For many years, at least since the Bolshevik Revolution in Russia and quite probably longer than that, stout-hearted and stout-voiced American economic 'purists' have been preaching the virtues of the free market system. This isn't new, the United States has always been a capitalist country. Though there have been communal experiments within that economy (some of them very successful), the national economy has always been dedicated to the idea of competition and free enterprise. With the only possible exceptions being the Chinese and the Japanese, Americans are the most naturally capitalistic people on Earth. Marxism, while its effects have been felt (largely as a negative reaction against the idea by the right wing) quite strongly, has never had a serious claim to the political or economic loyalties of the majority of Americans. 'The American Dream' is the idea that one can become a successful capitalist by doing what one naturally loves doing, though it has been distorted in crasser and more commercial ways over the years.
I am, economically, a capitalist. I believe that the free market economy is the most viable system devised in the world's history. The most successful empires have always been built on honest capitalism, with wars arising over commercial disputes between capitalists. The greatest political crisis in American history was a dispute between capitalists and latter-day feudalists who had substituted the plantation for the manor and believed whole-heartedly in a patently unfree labor market.
The problem is that, since the Bolshevik Revolution, the most vocal defenders of the free market system have attempted to defend their own profits rather than the system that makes them possible. In a very real way, the Confederacy has stolen victory from the jaws of their Civil War defeat in modern America. Modern capitalism, as expounded upon by monetarists and the anarcho-capitalists of the Austrian school, has far more in common with the manor or the plantation than with Adam Smith's vision. The modern corporation, at least in America, has become the new refuge of feudalism and the modern upper-echelon corporate executive has become the modern day robber baron.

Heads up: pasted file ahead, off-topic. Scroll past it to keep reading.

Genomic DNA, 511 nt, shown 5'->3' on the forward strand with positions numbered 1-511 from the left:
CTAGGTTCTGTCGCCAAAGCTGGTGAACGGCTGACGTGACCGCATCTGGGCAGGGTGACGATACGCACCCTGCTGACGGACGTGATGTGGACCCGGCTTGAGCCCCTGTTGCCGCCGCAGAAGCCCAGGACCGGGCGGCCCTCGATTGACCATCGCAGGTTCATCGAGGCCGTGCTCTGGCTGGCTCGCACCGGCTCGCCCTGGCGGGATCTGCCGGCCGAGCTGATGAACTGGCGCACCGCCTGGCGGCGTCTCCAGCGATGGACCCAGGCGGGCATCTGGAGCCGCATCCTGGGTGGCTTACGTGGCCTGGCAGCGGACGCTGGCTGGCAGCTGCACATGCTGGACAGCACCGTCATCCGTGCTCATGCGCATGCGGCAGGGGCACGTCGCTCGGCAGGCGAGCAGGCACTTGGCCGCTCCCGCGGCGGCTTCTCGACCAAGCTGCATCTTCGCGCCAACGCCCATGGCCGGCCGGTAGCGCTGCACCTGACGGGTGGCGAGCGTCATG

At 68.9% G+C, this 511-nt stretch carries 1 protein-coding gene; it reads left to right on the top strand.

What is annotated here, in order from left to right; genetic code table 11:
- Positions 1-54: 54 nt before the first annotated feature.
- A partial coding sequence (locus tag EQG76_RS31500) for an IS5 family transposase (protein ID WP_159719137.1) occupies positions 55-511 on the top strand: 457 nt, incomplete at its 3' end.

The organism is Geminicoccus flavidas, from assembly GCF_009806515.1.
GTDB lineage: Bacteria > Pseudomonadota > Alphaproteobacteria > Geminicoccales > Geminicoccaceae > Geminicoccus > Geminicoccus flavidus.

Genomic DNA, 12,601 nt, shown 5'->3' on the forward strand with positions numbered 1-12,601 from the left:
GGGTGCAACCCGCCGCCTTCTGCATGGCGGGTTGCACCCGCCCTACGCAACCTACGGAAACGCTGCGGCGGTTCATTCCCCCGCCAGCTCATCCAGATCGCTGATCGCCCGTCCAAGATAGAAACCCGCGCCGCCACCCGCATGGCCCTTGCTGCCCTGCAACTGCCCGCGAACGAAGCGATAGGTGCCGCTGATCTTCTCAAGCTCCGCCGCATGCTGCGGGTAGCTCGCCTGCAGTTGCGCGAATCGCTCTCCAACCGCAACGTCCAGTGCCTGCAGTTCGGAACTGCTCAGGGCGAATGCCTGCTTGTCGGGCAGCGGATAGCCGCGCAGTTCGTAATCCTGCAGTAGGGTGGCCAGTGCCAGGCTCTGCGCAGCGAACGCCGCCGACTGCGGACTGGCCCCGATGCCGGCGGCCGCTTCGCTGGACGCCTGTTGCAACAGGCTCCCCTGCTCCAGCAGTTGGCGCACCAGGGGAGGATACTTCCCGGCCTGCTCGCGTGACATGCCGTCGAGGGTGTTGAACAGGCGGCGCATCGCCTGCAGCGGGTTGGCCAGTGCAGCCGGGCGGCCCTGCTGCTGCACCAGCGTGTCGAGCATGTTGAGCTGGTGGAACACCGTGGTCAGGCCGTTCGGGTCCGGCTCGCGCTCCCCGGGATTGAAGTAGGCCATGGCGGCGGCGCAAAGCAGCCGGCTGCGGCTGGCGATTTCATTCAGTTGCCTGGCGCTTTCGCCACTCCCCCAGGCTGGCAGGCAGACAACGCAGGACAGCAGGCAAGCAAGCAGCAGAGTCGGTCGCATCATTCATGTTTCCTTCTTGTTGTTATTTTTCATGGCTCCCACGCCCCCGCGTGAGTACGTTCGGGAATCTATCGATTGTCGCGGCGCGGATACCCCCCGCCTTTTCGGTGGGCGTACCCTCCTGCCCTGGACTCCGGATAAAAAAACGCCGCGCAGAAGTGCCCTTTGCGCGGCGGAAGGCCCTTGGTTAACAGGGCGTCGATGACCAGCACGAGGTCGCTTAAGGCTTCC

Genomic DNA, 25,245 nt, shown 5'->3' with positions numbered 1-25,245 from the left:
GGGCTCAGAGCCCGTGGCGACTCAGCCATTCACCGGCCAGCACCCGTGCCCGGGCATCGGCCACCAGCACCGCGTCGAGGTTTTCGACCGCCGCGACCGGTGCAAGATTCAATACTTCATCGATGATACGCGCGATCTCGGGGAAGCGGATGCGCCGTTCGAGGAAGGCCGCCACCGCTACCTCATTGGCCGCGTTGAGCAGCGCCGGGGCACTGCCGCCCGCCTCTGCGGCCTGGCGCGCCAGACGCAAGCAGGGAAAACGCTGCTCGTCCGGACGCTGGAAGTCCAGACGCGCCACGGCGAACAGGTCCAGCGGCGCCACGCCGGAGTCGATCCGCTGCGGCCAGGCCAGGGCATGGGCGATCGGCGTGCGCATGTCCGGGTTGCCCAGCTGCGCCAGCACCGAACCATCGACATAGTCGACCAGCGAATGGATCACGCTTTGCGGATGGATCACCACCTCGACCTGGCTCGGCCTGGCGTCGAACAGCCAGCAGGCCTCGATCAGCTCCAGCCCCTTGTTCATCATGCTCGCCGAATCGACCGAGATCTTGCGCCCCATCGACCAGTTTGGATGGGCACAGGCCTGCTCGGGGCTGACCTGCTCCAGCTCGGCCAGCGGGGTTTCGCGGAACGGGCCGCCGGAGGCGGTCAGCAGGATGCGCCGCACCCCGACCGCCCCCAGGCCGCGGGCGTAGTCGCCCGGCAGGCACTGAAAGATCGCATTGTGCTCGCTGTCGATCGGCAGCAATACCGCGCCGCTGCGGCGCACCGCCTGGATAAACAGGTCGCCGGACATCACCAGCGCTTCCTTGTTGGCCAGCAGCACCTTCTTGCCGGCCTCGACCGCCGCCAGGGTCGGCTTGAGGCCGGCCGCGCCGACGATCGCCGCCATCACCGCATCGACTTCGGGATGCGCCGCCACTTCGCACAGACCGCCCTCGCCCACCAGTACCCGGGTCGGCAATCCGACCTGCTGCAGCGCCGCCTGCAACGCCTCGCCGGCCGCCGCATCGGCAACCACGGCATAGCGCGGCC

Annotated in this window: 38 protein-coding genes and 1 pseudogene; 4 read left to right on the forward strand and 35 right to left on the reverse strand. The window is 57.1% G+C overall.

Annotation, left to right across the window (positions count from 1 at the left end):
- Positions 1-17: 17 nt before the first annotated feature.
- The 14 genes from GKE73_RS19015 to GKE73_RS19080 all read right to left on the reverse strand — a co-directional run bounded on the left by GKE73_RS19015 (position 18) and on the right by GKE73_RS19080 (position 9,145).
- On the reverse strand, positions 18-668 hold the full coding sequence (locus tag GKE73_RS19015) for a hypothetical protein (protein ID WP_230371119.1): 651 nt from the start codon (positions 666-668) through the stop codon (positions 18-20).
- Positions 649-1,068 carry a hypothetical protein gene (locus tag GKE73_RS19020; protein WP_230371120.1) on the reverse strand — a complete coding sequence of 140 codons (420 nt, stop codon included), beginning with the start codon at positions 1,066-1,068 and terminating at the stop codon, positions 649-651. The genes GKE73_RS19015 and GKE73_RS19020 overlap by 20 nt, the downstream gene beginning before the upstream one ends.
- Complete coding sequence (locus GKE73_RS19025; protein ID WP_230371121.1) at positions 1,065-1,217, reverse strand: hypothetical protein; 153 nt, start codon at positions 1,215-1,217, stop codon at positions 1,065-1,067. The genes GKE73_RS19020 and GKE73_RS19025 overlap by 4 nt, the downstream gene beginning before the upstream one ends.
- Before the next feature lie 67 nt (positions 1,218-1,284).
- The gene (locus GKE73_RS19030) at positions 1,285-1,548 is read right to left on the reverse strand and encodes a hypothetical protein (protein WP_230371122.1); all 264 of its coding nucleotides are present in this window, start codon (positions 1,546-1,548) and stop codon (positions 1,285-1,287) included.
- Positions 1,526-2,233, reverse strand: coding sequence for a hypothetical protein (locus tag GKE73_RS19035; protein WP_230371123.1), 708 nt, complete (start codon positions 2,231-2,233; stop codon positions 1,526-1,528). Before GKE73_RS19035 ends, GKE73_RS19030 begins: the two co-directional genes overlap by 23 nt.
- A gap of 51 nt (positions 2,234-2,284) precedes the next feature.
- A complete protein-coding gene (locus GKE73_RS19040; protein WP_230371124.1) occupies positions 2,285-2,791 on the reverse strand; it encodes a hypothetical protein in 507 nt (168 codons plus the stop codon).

The voices of deregulation are not entirely new either. Anglican clergyman Thomas Malthus, speaking with pained self-righteousness, argued that the victims of Great Britain's Industrial Revolution could not be helped and that any attempt to help underpaid, overworked laborers or to regulate industry would only make things worse for the laborers and ruin everyone else's lives to boot.
Deregulation and free trade have been the rallying cry of American capitalists since the end of World War II and are still bedrock values to some in both the Republican and Democratic parties. Business, they say, must be left alone to run itself. The government is not equipped to manage the economy, business must handle that. We are now winding down eight years of our first CEO president, following sixteen years of deregulation and twelve years of increasingly free trade. Clearly, business cannot manage the economy any better than the government can when left to its own devices.